Purchase this article with an account.
S. Thaler, R. Rejdak, K. Dietrich, S. Bolz, W.A. Turski, Z. Zagorski, E. Zrenner, F. Schuettauf; Downregulation of KAT II in Retinal Ganglion Cells via Intravitreal or Retrograde Delivery of Antisense Oligonucleotides . Invest. Ophthalmol. Vis. Sci. 2005;46(13):1317.
Download citation file:
© ARVO (1962-2015); The Authors (2016-present)
Purpose: It has been shown, that antisense oligonucleotides (as–ODNs) are effective in downregulating gene expression in the retina after intravitreal injection. However, using this method, it is not possible to regulate the expression of genes only in retinal ganglion cells (RGC). Therefore, the aim of the present study was to investigate changes of kynurenine–aminotransferase II (KAT II) and kynurenic acid (KYNA) content in RGC after intravitreal versus retrograde delivery of as–ODNs. Methods: RCG were transfected with fluorescently labeled oligonucleotides via injections to both superior colliculi in rats. Alternatively, fluorescently labeled oligonucleotides were injected into the vitreous bodies of another group of animals. Immunohistochemistry was performed to show the downregulation of KAT II, a gene expressed in retinal ganglion cells, after injections of unlabeled as–ODNs and scrambled ODNs (controls) in the superior colliculi and intravitreally. Total retinal KYNA content was measured by HPLC. Additionally, the expression of KAT II is currently analyzed by real–time PCR. Results: Following intravitreal injections of fluorescent oligonucleotides, all retinal layers have been accessed, whereas injections in the superior colliculi resulted in a transfection of the retinal ganglion cell layer only. Downregulation of KAT II was recorded using immunohistochemistry after retrograde application as well as after intravitreal injections. Downregulation was equally effective in both tested ways of application. Retinal KYNA content decreased significantly (p=0.01) after antisense oligonucleotide treatment (67.03 ±33 pmol/g wet wt) if compared to controls (103.05±7.05 pmol/g wet wt). Conclusions: These results demonstrate that retrograde transfer of oligonucleotides into retinal ganglion cells is feasible and provides a reliable method to downregulate certain target genes. This technique may become a useful tool to modulate gene expression in the retinal ganglion cell layer in vivo without direct transfer of as–ODNs to other retinal cell layers. Further studies will show the effect of KAT II downregulation on retinal function and morphology.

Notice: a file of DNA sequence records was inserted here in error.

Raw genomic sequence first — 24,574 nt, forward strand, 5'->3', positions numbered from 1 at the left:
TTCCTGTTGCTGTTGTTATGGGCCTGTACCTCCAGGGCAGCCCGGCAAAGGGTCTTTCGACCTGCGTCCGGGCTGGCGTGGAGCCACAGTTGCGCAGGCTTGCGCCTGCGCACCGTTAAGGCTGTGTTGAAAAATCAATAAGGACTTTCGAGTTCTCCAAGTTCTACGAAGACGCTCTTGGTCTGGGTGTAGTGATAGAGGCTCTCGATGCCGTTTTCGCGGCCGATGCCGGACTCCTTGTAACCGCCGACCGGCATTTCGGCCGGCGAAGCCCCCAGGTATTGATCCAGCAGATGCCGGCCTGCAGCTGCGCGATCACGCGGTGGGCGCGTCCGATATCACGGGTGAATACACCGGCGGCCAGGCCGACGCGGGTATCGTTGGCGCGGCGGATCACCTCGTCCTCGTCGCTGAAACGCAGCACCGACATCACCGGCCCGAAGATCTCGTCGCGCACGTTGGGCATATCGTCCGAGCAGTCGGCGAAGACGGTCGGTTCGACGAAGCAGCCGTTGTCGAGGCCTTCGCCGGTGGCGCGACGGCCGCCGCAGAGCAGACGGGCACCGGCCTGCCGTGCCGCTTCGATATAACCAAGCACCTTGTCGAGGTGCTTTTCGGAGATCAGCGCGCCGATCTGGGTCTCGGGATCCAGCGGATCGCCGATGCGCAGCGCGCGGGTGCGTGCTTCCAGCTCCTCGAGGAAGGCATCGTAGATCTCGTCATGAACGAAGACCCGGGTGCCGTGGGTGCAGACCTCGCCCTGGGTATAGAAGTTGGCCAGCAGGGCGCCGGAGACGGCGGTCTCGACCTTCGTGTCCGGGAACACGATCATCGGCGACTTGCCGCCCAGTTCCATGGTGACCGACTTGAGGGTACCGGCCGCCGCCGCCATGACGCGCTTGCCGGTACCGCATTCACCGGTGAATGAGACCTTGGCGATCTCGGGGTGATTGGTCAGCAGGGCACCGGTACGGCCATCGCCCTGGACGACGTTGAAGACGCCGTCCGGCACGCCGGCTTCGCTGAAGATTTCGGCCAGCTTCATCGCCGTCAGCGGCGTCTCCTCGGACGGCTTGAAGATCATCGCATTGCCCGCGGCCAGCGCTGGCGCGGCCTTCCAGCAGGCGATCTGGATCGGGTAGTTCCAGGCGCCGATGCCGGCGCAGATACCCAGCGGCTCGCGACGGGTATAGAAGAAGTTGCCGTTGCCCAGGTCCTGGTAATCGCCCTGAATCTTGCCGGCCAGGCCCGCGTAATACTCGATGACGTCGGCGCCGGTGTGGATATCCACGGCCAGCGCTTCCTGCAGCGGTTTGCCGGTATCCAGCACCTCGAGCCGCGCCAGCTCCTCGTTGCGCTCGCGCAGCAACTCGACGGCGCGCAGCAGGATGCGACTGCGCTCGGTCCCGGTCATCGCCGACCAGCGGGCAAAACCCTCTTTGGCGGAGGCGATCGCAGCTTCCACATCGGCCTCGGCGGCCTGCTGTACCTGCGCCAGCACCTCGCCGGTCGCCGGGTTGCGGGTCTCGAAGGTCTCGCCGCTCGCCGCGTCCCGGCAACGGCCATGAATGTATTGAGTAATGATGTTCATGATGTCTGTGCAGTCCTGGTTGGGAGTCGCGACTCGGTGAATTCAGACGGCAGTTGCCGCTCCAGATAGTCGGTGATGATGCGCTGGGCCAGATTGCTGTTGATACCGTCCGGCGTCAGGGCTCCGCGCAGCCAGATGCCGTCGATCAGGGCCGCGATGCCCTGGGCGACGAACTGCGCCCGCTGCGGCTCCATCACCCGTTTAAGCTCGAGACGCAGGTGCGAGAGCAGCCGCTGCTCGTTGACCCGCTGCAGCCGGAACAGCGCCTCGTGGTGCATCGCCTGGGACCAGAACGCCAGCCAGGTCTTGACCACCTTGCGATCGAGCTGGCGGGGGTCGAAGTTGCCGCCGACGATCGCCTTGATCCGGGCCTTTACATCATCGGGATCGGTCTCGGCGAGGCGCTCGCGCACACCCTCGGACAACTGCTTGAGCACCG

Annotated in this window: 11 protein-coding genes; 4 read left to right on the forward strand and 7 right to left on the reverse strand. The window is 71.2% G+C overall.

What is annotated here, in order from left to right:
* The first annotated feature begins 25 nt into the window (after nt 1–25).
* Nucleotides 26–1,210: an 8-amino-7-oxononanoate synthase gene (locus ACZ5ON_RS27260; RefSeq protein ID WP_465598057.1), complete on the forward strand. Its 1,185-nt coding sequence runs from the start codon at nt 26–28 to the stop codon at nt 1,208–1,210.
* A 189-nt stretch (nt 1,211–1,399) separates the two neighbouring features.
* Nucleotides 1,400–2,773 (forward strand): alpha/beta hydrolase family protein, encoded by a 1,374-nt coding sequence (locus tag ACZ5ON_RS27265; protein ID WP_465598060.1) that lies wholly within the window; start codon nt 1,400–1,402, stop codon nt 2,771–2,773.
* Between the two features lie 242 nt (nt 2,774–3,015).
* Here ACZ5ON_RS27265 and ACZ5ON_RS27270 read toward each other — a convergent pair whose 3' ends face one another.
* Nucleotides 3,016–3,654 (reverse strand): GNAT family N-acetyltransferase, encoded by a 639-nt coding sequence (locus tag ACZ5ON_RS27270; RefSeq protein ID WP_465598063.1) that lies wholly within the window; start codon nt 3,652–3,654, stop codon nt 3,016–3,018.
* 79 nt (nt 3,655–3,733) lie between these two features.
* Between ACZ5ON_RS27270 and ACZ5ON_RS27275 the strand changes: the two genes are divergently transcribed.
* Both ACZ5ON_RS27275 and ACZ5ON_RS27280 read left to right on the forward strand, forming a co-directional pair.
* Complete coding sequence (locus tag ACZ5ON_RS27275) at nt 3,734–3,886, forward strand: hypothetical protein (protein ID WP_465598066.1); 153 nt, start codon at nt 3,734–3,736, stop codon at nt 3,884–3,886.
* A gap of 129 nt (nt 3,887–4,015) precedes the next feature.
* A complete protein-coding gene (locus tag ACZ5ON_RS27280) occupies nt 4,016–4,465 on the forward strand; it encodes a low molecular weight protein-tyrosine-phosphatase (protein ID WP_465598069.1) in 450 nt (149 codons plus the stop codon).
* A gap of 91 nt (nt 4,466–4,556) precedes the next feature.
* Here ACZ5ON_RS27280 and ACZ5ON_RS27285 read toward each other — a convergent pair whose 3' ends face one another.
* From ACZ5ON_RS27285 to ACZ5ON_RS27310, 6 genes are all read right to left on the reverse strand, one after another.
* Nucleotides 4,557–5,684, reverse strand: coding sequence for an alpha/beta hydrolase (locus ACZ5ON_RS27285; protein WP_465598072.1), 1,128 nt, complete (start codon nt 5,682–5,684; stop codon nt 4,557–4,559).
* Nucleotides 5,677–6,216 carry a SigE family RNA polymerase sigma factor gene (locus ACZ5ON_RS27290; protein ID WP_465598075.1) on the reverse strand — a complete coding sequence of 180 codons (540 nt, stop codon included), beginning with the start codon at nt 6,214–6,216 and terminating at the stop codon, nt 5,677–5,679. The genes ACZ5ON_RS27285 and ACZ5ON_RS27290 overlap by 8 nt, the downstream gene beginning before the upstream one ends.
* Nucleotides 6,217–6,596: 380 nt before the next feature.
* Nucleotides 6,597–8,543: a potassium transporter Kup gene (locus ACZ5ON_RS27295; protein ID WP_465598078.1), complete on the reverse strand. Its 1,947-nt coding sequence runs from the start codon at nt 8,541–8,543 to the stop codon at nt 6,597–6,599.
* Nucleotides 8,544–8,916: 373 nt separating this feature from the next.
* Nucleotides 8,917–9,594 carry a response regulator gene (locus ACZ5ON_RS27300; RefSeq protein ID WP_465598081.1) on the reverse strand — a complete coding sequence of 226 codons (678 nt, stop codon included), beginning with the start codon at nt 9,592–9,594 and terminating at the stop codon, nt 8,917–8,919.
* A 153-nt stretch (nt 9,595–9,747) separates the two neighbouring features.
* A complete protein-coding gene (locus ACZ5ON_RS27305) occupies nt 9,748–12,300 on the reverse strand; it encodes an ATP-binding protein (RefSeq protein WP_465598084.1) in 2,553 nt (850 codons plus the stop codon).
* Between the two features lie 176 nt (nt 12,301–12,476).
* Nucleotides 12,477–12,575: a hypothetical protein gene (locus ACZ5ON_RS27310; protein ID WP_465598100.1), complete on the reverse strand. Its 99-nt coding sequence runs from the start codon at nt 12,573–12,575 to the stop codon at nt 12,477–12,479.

This PDF is available to Subscribers Only